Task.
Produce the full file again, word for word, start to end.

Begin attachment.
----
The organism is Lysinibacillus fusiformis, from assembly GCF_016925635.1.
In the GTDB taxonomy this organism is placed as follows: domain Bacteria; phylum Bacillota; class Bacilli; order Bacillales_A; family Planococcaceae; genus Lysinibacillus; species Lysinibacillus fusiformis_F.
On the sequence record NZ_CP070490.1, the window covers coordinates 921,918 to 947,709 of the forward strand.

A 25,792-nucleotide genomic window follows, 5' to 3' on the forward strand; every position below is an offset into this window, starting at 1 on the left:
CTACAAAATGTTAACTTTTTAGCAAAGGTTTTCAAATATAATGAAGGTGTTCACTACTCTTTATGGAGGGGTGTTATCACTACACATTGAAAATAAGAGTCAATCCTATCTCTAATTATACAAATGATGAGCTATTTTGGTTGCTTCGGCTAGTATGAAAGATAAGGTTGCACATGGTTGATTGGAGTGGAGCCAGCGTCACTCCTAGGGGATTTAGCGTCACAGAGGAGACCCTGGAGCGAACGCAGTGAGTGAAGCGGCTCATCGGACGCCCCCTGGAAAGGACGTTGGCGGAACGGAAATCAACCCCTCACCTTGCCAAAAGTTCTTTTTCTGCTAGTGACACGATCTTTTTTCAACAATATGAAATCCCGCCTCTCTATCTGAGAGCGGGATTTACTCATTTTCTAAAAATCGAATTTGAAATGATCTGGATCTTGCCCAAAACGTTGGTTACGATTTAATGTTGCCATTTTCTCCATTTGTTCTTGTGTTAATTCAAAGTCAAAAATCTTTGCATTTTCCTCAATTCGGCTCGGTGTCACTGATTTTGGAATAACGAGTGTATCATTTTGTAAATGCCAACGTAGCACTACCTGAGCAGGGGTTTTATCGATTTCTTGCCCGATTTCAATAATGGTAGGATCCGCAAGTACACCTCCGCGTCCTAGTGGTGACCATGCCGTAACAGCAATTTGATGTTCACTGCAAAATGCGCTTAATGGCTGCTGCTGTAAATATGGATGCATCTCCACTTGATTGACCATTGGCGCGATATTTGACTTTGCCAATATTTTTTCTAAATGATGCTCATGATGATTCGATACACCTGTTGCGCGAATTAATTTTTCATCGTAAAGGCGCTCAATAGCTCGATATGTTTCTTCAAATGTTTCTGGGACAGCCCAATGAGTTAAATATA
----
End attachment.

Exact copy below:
The organism is Lysinibacillus fusiformis, from assembly GCF_016925635.1.
In the GTDB taxonomy this organism is placed as follows: domain Bacteria; phylum Bacillota; class Bacilli; order Bacillales_A; family Planococcaceae; genus Lysinibacillus; species Lysinibacillus fusiformis_F.
On the sequence record NZ_CP070490.1, the window covers coordinates 921,918 to 947,709 of the forward strand.

A 25,792-nucleotide genomic window follows, 5' to 3' on the forward strand; every position below is an offset into this window, starting at 1 on the left:
CTACAAAATGTTAACTTTTTAGCAAAGGTTTTCAAATATAATGAAGGTGTTCACTACTCTTTATGGAGGGGTGTTATCACTACACATTGAAAATAAGAGTCAATCCTATCTCTAATTATACAAATGATGAGCTATTTTGGTTGCTTCGGCTAGTATGAAAGATAAGGTTGCACATGGTTGATTGGAGTGGAGCCAGCGTCACTCCTAGGGGATTTAGCGTCACAGAGGAGACCCTGGAGCGAACGCAGTGAGTGAAGCGGCTCATCGGACGCCCCCTGGAAAGGACGTTGGCGGAACGGAAATCAACCCCTCACCTTGCCAAAAGTTCTTTTTCTGCTAGTGACACGATCTTTTTTCAACAATATGAAATCCCGCCTCTCTATCTGAGAGCGGGATTTACTCATTTTCTAAAAATCGAATTTGAAATGATCTGGATCTTGCCCAAAACGTTGGTTACGATTTAATGTTGCCATTTTCTCCATTTGTTCTTGTGTTAATTCAAAGTCAAAAATCTTTGCATTTTCCTCAATTCGGCTCGGTGTCACTGATTTTGGAATAACGAGTGTATCATTTTGTAAATGCCAACGTAGCACTACCTGAGCAGGGGTTTTATCGATTTCTTGCCCGATTTCAATAATGGTAGGATCCGCAAGTACACCTCCGCGTCCTAGTGGTGACCATGCCGTAACAGCAATTTGATGTTCACTGCAAAATGCGCTTAATGGCTGCTGCTGTAAATATGGATGCATCTCCACTTGATTGACCATTGGCGCGATATTTGACTTTGCCAATATTTTTTCTAAATGATGCTCATGATGATTCGATACACCTGTTGCGCGAATTAATTTTTCATCGTAAAGGCGCTCAATAGCTCGATATGTTTCTTCAAATGTTTCTGGGACAGCCCAATGAGTTAAATATA